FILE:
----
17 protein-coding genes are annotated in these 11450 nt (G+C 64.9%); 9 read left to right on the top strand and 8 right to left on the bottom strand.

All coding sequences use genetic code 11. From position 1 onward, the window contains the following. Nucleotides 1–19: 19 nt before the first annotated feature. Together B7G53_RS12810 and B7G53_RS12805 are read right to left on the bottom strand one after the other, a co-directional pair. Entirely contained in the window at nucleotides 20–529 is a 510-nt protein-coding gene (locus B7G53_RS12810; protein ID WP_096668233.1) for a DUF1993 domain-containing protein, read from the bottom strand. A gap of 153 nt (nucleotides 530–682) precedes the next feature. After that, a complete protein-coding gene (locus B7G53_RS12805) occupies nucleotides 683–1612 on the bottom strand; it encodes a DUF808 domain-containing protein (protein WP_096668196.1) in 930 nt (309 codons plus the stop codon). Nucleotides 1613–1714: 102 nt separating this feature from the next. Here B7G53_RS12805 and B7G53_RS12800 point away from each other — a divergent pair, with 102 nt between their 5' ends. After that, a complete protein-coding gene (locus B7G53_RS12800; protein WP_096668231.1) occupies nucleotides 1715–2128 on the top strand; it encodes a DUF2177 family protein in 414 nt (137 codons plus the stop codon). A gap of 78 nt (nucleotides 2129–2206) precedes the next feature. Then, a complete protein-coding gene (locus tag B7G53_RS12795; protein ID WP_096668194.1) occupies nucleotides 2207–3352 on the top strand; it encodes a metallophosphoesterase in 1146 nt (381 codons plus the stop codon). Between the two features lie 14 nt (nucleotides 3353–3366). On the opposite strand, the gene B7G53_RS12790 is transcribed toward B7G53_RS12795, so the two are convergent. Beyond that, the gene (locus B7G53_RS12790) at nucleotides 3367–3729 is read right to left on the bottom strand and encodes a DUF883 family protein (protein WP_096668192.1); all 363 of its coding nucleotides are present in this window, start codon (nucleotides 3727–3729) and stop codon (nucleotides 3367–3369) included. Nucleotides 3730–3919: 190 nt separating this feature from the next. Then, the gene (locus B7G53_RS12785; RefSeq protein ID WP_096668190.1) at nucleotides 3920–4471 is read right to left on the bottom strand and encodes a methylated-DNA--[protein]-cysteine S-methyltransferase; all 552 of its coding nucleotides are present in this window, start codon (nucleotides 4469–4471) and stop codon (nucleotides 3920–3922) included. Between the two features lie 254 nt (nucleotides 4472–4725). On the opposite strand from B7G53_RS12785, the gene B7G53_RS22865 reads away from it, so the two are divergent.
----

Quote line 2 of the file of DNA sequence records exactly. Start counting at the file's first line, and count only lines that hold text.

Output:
All coding sequences use genetic code 11. From position 1 onward, the window contains the following. Nucleotides 1–19: 19 nt before the first annotated feature. Together B7G53_RS12810 and B7G53_RS12805 are read right to left on the bottom strand one after the other, a co-directional pair. Entirely contained in the window at nucleotides 20–529 is a 510-nt protein-coding gene (locus B7G53_RS12810; protein ID WP_096668233.1) for a DUF1993 domain-containing protein, read from the bottom strand. A gap of 153 nt (nucleotides 530–682) precedes the next feature. After that, a complete protein-coding gene (locus B7G53_RS12805) occupies nucleotides 683–1612 on the bottom strand; it encodes a DUF808 domain-containing protein (protein WP_096668196.1) in 930 nt (309 codons plus the stop codon). Nucleotides 1613–1714: 102 nt separating this feature from the next. Here B7G53_RS12805 and B7G53_RS12800 point away from each other — a divergent pair, with 102 nt between their 5' ends. After that, a complete protein-coding gene (locus B7G53_RS12800; protein WP_096668231.1) occupies nucleotides 1715–2128 on the top strand; it encodes a DUF2177 family protein in 414 nt (137 codons plus the stop codon). A gap of 78 nt (nucleotides 2129–2206) precedes the next feature. Then, a complete protein-coding gene (locus tag B7G53_RS12795; protein ID WP_096668194.1) occupies nucleotides 2207–3352 on the top strand; it encodes a metallophosphoesterase in 1146 nt (381 codons plus the stop codon). Between the two features lie 14 nt (nucleotides 3353–3366). On the opposite strand, the gene B7G53_RS12790 is transcribed toward B7G53_RS12795, so the two are convergent. Beyond that, the gene (locus B7G53_RS12790) at nucleotides 3367–3729 is read right to left on the bottom strand and encodes a DUF883 family protein (protein WP_096668192.1); all 363 of its coding nucleotides are present in this window, start codon (nucleotides 3727–3729) and stop codon (nucleotides 3367–3369) included. Nucleotides 3730–3919: 190 nt separating this feature from the next. Then, the gene (locus B7G53_RS12785; RefSeq protein ID WP_096668190.1) at nucleotides 3920–4471 is read right to left on the bottom strand and encodes a methylated-DNA--[protein]-cysteine S-methyltransferase; all 552 of its coding nucleotides are present in this window, start codon (nucleotides 4469–4471) and stop codon (nucleotides 3920–3922) included. Between the two features lie 254 nt (nucleotides 4472–4725). On the opposite strand from B7G53_RS12785, the gene B7G53_RS22865 reads away from it, so the two are divergent.